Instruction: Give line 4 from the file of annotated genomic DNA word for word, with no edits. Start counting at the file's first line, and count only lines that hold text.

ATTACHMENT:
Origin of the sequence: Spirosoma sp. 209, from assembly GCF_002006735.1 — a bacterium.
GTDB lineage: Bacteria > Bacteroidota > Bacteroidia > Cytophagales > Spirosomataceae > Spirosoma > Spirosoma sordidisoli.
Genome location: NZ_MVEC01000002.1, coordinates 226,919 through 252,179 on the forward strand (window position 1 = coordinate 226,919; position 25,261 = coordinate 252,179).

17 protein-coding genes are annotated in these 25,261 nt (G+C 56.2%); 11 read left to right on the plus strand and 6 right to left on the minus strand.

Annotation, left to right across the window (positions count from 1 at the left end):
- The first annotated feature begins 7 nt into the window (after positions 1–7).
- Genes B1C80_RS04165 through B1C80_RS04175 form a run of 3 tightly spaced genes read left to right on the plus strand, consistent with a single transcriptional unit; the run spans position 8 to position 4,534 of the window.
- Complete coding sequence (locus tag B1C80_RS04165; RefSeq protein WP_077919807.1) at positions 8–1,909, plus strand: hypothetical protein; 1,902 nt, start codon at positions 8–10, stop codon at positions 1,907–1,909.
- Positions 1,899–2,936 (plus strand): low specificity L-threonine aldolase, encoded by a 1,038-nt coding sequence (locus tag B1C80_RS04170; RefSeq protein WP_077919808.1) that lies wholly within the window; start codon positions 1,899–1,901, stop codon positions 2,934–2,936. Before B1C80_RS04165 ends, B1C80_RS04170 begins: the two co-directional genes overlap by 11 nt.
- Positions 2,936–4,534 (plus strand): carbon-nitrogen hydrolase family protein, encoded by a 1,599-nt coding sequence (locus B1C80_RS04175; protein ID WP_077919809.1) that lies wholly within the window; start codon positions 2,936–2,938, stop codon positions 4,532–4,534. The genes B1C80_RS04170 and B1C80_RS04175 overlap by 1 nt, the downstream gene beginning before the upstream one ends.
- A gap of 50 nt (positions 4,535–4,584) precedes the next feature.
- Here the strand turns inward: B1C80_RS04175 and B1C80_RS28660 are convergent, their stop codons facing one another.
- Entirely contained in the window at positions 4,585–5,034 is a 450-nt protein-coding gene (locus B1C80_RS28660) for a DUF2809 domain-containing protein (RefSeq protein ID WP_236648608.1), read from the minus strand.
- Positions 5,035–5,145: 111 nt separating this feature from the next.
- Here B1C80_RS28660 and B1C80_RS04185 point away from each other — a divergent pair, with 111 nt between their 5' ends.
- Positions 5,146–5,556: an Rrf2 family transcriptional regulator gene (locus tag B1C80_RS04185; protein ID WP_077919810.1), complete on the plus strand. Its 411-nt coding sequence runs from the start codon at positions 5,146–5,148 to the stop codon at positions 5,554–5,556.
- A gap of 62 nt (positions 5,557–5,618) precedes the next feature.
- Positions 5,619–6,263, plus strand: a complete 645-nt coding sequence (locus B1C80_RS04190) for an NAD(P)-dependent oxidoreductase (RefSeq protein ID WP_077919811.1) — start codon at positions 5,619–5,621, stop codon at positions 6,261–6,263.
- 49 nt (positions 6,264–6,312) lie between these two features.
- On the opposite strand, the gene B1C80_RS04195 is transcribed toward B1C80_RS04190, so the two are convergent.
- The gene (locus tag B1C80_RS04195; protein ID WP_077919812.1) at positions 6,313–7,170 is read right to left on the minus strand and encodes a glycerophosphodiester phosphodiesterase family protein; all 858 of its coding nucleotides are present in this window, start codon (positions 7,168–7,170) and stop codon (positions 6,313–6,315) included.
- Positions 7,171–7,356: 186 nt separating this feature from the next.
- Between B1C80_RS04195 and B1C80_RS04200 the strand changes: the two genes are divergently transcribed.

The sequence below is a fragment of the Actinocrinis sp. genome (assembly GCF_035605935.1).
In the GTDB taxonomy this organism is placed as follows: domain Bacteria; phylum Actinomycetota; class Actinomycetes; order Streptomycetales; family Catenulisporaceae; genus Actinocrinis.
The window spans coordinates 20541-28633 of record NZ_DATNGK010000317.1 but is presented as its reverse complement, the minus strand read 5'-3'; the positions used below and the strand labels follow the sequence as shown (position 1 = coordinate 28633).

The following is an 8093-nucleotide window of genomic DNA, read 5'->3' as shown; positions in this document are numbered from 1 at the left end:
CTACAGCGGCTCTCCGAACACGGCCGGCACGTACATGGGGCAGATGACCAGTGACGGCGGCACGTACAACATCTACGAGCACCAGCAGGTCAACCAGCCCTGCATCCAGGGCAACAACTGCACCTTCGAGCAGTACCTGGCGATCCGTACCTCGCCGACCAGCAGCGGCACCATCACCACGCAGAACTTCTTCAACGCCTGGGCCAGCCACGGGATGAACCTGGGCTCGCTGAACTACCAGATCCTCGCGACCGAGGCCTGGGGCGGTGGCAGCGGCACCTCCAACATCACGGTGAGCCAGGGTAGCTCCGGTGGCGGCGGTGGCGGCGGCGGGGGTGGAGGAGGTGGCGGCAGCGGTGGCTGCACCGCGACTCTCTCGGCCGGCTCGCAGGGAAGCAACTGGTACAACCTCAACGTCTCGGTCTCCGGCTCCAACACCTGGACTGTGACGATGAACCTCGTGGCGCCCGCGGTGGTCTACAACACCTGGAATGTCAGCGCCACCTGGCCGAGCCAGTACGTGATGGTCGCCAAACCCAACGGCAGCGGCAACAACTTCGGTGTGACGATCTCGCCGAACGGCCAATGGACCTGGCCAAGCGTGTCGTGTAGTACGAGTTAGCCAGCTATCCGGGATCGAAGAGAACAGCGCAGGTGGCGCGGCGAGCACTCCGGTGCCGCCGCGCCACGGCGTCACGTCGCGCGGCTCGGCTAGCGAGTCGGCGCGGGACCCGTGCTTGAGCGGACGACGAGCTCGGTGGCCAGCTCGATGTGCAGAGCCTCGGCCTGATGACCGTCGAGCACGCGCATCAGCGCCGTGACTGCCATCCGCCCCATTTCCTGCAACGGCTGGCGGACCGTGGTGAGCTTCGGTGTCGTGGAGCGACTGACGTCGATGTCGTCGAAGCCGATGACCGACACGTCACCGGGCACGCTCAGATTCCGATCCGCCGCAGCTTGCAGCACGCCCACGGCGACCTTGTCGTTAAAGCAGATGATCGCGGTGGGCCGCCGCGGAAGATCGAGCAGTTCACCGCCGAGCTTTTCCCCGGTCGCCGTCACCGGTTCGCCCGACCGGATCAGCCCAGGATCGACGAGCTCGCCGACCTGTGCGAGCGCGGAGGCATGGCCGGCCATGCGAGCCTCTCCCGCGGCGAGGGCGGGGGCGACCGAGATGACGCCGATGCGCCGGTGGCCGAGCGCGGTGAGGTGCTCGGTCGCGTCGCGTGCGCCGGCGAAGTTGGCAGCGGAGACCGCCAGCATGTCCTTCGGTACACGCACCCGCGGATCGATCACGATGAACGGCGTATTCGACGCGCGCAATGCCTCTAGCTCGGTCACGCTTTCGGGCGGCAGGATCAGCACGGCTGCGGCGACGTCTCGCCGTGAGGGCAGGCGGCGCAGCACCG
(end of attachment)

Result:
17 protein-coding genes are annotated in these 25,261 nt (G+C 56.2%); 11 read left to right on the plus strand and 6 right to left on the minus strand.